Yesterday thirteen people were shot and ten killed at a Buffalo supermarket by an 18-year-old white man armed with an assault rifle and high capacity magazines.
A day after one of the deadliest racist massacres in recent American history, law enforcement officials in New York descended on the home of the accused gunman and probed disturbing hints into his behavior, as Gov. Kathy Hochul promised action on hate speech that she said spreads “like a virus.”
The suspect, Payton S. Gendron, 18, shot 13 people on Saturday afternoon at a Tops supermarket in east Buffalo, killing 10, officials said. Almost all the victims were Black — shoppers, grocery workers and a security guard bound together by little more than tragic happenstance.
But Mr. Gendron picked his target carefully, the police said, choosing an area known for its large Black population and even visiting the neighborhood the day before the attack in what authorities described as “reconnaissance.”
Clearly his motive was racial hatred. Gendron left a lengthy manifesto professing concern about the "great replacement" theory that bizarrely warns about white people being replaced by immigrants, Blacks, Jews, and Latinos.
All mass shootings are horrific. But they used to be mainly the work of deranged individuals who wanted to kill a bunch of their fellow human beings.
Now, though, we're seeing mass shootings with a far-right political motivation. That's even scarier, since the crazy ideas motivating the killers are emanating from inside the Republican Party and right-wing media outlets like Fox News.
Tucker Carlson, notably. He's been spouting lies on his Fox show about how Democrats are encouraging illegal immigration so they can get lots of new voters, which is a version of the Great Replacement theory. This is an excerpt from the April 13 CNN story.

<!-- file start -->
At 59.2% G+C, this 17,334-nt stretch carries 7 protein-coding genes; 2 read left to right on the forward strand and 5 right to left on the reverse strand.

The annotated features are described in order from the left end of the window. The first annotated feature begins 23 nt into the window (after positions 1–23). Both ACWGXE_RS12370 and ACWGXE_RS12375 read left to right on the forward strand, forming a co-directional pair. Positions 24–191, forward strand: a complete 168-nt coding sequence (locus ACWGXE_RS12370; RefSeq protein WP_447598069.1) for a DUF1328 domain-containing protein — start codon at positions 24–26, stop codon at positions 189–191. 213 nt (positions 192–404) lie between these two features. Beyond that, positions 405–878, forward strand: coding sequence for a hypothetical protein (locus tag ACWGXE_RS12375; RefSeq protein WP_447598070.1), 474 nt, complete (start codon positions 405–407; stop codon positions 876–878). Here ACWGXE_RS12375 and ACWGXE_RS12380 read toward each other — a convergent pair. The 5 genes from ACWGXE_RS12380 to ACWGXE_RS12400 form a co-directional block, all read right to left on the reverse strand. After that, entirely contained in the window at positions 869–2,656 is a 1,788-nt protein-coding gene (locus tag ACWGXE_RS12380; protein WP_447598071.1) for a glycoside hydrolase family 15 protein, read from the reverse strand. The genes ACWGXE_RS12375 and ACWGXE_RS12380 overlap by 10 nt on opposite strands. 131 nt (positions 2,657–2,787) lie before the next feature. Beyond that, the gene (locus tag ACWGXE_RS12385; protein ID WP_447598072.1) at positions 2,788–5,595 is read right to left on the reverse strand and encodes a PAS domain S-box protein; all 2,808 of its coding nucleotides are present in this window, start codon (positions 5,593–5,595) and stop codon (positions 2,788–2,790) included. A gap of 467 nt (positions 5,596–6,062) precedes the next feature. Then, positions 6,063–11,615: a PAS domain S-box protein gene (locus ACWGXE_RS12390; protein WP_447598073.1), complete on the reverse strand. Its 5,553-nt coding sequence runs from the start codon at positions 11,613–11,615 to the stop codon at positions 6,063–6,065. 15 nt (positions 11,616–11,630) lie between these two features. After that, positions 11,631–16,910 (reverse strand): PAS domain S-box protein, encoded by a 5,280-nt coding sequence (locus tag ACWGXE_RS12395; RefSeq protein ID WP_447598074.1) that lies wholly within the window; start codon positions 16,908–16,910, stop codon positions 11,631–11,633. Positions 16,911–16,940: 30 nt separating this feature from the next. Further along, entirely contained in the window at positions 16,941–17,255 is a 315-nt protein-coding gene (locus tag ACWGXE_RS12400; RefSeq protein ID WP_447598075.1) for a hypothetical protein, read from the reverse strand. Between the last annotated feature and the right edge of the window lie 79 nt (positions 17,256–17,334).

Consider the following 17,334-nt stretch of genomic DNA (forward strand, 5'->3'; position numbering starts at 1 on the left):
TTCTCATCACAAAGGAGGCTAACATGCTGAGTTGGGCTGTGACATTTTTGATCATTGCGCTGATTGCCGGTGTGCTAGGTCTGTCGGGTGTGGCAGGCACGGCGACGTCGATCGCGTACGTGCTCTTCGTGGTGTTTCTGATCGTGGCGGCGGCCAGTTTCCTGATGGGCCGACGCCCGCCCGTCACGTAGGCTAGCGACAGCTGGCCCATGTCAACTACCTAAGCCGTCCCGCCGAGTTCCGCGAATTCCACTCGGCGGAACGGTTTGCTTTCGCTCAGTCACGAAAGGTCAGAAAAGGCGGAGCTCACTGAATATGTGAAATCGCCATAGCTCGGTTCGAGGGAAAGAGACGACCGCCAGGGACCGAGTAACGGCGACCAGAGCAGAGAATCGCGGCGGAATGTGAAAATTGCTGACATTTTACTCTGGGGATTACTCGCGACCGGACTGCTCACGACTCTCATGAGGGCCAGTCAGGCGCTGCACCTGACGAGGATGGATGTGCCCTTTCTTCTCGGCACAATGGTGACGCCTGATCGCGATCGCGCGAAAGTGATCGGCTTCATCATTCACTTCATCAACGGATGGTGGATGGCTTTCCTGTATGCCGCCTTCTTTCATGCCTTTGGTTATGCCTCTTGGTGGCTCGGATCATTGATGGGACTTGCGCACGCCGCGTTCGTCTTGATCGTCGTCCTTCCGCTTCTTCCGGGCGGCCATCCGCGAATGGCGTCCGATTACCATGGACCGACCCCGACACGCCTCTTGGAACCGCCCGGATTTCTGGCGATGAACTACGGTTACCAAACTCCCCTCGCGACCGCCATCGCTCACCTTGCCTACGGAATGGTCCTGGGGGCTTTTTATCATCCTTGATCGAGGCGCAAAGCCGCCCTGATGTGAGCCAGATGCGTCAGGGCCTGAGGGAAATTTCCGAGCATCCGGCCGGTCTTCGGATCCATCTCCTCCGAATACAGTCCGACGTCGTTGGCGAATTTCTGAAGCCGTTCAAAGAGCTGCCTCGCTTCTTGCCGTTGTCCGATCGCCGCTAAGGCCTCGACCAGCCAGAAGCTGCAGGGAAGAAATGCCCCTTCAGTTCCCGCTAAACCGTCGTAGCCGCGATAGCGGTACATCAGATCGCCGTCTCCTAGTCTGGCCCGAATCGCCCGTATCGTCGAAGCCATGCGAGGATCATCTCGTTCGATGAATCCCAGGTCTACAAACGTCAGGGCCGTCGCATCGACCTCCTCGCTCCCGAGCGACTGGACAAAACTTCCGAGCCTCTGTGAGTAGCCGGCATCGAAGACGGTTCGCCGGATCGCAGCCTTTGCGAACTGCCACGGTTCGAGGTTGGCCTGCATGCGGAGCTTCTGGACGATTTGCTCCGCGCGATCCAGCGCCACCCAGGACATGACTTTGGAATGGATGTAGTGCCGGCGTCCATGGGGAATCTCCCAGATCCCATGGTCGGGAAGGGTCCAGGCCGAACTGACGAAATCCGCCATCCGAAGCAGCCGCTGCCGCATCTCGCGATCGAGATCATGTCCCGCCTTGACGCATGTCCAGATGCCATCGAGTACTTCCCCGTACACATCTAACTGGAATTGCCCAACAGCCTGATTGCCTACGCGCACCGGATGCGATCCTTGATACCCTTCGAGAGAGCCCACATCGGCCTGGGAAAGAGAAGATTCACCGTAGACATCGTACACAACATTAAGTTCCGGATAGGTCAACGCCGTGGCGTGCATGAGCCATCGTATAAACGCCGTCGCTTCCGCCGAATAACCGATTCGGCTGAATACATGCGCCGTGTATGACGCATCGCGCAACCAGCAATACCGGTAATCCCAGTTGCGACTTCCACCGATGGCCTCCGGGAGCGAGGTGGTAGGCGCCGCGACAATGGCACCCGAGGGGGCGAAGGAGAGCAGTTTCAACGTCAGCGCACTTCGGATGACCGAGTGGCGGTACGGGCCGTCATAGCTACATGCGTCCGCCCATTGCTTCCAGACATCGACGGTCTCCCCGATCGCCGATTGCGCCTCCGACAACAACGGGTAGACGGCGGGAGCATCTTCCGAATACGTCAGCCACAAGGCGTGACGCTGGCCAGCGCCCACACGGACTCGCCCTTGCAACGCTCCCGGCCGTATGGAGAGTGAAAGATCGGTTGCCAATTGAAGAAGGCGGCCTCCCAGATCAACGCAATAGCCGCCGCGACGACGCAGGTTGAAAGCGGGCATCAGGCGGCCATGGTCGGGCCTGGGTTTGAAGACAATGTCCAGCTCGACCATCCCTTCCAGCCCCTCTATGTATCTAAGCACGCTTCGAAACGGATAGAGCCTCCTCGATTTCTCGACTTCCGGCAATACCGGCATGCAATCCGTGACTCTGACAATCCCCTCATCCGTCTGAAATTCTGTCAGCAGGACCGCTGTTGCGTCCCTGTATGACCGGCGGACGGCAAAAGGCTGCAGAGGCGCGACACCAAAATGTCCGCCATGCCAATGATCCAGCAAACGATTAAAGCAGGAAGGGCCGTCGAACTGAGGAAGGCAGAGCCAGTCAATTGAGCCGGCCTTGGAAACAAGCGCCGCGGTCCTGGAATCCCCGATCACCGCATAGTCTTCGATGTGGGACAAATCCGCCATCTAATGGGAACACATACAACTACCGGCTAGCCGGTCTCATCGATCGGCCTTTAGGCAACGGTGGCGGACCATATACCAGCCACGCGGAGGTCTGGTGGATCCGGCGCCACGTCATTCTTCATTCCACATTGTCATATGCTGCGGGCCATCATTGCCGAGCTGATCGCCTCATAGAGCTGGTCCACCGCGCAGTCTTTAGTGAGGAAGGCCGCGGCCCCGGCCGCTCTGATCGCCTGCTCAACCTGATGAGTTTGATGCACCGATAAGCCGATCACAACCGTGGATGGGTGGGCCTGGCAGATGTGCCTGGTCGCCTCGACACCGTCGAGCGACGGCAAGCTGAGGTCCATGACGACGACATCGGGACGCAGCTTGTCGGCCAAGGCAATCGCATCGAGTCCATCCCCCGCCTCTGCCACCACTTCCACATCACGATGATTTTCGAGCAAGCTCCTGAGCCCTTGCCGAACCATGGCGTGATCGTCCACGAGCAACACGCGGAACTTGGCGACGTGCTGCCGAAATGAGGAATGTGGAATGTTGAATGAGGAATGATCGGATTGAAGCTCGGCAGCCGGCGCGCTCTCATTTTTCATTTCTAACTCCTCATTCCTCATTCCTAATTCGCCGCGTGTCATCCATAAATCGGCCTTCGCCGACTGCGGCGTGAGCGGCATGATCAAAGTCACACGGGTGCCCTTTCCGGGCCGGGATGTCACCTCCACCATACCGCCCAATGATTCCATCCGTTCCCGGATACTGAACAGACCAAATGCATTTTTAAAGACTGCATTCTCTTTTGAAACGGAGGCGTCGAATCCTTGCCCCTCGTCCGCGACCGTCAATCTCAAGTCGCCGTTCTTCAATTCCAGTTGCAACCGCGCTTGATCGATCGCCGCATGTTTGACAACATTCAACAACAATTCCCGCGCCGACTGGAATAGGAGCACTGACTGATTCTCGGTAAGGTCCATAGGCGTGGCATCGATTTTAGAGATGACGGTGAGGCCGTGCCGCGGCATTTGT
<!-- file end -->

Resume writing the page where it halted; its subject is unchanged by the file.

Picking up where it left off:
Now that ten people have been killed by a man motivated by the lie of the Great Replacement theory, Tucker Carlson should vow that he'll never bring it up again. Of course, he won't do this. Nor will a House Republican, Elise Stefanik.
Rep. Elise Stefanik (R-N.Y.), the No. 3 House Republican, and other GOP lawmakers came under scrutiny Sunday for previously echoing the racist “great replacement” theory that apparently inspired an 18-year-old who allegedly killed 10 people while targeting Black people at a supermarket in Buffalo.
Yet Republicans around the country are passing laws against discussing race in schools because the United States supposedly has moved beyond racial discrimination. That obviously isn't true, a fact underlined by the deaths of the 10 people in Buffalo.
Mr. Gendron’s writings were littered with racist, anti-immigrant views that claimed white Americans were at risk of being replaced by immigrants or people of color, once-fringe ideas that have been given a fuller airing in recent years by some prominent conservative commentators.
On the far right, the theory, which sometimes blames Jews for fomenting the “great replacement,” has been tied to gunmen in several other mass shootings as well as the 2017 right-wing rally in Charlottesville, Va. that devolved into violence.
Our country desperately needs national gun control legislation. Sadly, the odds of that happening in Congress are slim to none, since Republicans will filibuster it in the Senate.
We also need to control the hate speech that is rampant in the Republican Party, which loves to denigrate immigrants, the LGBTQ community, and anyone else who doesn't conform to their archaic political views, including women who want to choose for themselves whether to have an abortion.
Vote for Democrats. That's the only way the United States is going to pull out of the moral tailspin Republicans have gotten us into.